“Emojis are by no means taking away from our written language but rather accentuating it by providing a tone that words on their own often cannot. They are, in a sense, the most evolved form of punctuation we have at our disposal.”
—Emmy J. Favilla
I was schooled in the art of emojis by a true ninja: my daughter. She was actually an early adopter of the keystroke-saving abbreviations—LOL, IMHO, among others. And Lord, is she a fast texter. I distinctly remember the talk I had with the phone company over the messaging charges I had to pay after she got her first text-capable cell phone; neither they, nor I, had ever seen anything like it. She became an immediate telecom service emblem—the girl who texted more than anyone in history. And I became the dad who paid the bill for said girl.
Emojis were next in her armamentarium. First, the smiley face 😊. That was pretty obvious; it puts a little emotion into the message, and it is useful. Others followed soon after—the wink 😉, the frown 🙁—and then a veritable flood of emojis for all occasions: the birthday cake 🎂; the martini glass 🍸 etc.
The reason I bring this up is that lately there has been a large push to “modernize” radiology reports, and by modernize, I mean make them harder for readers to get to the important parts. No, that is a bit too cynical, and I apologize. You all know what I mean: we are supposed to make our reports a true reflection of the twenty-first century, with images and graphs and charts and maybe voice or video and some media OTHER THAN with just the words and meaning of the exam we are interpreting. In other words, different from the way that we’ve done it—successfully, I might add—forever.
Frankly, I’m not opposed to any of that, as long as I don’t have to do any more work. Hey, I’m busy enough as it is—reading the study, comparing it to the old study, answering the phone, watching the list explode, teaching residents and fellows, talking to patients, techs, and referring doctors who wander by, and all while dictating and not having lunch or another coffee while (hopefully) maintaining my sanity.
But the notion of adding emojis to radiology reports strikes me as something I definitely want to contemplate, because that is how my mind operates.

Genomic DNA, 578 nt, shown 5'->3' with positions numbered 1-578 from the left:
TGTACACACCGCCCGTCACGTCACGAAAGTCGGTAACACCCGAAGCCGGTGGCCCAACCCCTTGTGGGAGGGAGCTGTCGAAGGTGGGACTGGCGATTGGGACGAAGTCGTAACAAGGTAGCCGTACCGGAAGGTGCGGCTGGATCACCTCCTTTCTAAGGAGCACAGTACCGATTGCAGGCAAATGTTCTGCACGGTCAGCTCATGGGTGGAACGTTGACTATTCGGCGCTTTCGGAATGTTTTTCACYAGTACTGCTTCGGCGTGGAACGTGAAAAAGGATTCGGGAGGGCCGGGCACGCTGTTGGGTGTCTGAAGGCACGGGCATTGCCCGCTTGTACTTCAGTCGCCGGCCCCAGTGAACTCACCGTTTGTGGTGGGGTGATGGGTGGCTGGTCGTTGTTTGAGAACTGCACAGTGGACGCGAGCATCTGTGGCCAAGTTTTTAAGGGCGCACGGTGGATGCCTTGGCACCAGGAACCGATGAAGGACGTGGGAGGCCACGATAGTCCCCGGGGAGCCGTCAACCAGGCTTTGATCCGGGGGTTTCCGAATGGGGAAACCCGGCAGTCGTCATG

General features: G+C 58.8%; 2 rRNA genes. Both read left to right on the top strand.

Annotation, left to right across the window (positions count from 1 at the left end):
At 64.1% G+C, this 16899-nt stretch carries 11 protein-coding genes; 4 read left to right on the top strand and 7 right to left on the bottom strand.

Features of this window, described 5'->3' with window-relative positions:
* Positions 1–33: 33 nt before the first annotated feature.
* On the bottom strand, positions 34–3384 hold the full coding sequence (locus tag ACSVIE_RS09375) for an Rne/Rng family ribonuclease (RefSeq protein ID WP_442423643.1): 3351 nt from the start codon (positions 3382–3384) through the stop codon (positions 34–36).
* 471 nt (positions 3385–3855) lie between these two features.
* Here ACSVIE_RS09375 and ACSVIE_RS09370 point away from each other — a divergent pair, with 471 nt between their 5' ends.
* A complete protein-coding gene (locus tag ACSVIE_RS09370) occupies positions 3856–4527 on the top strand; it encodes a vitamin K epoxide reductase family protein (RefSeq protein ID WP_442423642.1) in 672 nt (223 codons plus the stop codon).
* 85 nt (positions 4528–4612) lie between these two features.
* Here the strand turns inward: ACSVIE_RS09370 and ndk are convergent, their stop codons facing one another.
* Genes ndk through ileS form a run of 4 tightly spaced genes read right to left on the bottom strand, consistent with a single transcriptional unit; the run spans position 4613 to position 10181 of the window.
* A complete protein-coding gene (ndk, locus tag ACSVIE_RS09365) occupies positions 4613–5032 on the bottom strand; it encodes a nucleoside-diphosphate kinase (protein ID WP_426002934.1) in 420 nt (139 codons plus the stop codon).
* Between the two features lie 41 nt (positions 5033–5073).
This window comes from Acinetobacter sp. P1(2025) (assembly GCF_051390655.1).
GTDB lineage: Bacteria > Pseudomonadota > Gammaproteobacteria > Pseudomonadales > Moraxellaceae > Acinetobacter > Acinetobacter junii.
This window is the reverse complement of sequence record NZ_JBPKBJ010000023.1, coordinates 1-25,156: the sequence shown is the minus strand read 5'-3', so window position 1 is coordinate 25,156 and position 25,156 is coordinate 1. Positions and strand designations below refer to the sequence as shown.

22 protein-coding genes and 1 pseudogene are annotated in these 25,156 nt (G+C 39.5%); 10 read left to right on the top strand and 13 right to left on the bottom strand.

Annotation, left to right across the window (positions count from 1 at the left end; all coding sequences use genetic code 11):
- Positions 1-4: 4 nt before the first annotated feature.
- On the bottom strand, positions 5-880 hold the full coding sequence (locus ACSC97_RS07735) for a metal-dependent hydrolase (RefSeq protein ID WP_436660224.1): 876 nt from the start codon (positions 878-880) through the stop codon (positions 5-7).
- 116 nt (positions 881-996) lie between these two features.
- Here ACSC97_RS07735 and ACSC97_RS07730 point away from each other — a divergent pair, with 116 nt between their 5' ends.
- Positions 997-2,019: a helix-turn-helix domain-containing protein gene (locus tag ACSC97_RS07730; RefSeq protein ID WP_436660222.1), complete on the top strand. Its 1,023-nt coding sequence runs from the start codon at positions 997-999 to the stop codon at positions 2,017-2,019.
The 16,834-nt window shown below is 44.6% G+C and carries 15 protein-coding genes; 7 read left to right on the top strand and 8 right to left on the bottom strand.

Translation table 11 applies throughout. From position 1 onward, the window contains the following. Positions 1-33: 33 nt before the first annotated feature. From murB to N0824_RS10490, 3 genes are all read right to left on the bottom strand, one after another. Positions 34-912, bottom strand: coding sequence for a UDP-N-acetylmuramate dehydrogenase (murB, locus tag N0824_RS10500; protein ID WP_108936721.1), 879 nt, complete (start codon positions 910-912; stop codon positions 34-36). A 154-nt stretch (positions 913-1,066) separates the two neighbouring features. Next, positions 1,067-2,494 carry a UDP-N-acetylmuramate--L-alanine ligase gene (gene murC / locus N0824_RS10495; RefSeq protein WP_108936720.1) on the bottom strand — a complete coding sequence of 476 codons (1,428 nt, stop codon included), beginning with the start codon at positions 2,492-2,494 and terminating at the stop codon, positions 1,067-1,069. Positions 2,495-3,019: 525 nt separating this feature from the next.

Think about it. Inserting a 😊 emoji in a normal report is almost a given. Heck, you don’t even need the report. Doctor sends you a patient for a head CT that turns out normal? Send back that 😊. End of discussion. Soft tissue injury without a fracture? Shoot back a 😉. Don’t know the diagnosis? 🤔 will do the job. Need to issue a less-than-optimal report—add 🙁 or 😟.
Want to say thanks for the consult? What else—balloons🎈🎈🎈! That bizarre request with confusing history that you recommended against but did anyway and turned out to be normal? 😂. Want to make sure they look at the images? 👀. There are even emojis that depict surgeons—😷—so if I’m recommending you get a surgical consult you can be assured one of those will be in my report.
I really think we could run with this; they say emojis are the emotions you want to place in a message that you might not be able to find the words for, so for us, they seem to be a natural. Welcome to twenty-first century radiology reporting in a way that truly speeds the workday.
Keep doing that good work. Mahalo. 😊.Back To Top
Phillips CD. Would you feel better if I put a 😊 on it?. Appl Radiol. 2019;8(4):48.
Dr. Phillips is a Professor of Radiology, Director of Head and Neck Imaging, at Weill Cornell Medical College, NewYork-Presbyterian Hospital, New York, NY. He is a member of the Applied Radiology Editorial Advisory Board.